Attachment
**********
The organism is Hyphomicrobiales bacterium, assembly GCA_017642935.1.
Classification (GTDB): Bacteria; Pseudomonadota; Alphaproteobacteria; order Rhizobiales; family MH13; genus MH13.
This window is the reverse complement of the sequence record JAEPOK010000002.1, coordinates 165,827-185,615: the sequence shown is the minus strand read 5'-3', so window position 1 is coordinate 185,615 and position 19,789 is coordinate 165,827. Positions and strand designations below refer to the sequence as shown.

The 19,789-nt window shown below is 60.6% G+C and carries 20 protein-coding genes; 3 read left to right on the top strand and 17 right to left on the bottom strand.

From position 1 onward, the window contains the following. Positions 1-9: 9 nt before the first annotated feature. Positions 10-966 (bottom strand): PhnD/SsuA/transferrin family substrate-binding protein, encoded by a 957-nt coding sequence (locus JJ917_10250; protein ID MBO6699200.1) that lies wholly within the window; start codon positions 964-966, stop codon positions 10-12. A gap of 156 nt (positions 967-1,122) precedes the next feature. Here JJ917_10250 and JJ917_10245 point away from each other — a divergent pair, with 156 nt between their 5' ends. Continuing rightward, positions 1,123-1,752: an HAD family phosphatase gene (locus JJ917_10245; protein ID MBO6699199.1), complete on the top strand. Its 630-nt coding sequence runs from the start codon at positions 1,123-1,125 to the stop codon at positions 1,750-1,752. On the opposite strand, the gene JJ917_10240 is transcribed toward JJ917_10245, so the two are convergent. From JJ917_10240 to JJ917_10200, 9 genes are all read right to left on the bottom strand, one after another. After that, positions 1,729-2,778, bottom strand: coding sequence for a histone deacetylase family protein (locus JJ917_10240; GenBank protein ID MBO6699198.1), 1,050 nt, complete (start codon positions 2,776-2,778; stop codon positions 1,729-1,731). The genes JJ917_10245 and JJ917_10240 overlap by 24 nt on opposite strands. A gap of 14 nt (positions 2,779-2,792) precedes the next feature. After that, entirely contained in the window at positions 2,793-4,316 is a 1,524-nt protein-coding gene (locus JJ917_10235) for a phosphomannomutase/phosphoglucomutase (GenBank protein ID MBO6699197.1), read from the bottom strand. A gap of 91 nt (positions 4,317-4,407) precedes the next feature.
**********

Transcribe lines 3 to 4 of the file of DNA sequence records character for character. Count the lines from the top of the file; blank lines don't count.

This window is the reverse complement of the sequence record JAEPOK010000002.1, coordinates 165,827-185,615: the sequence shown is the minus strand read 5'-3', so window position 1 is coordinate 185,615 and position 19,789 is coordinate 165,827. Positions and strand designations below refer to the sequence as shown.

The 19,789-nt window shown below is 60.6% G+C and carries 20 protein-coding genes; 3 read left to right on the top strand and 17 right to left on the bottom strand.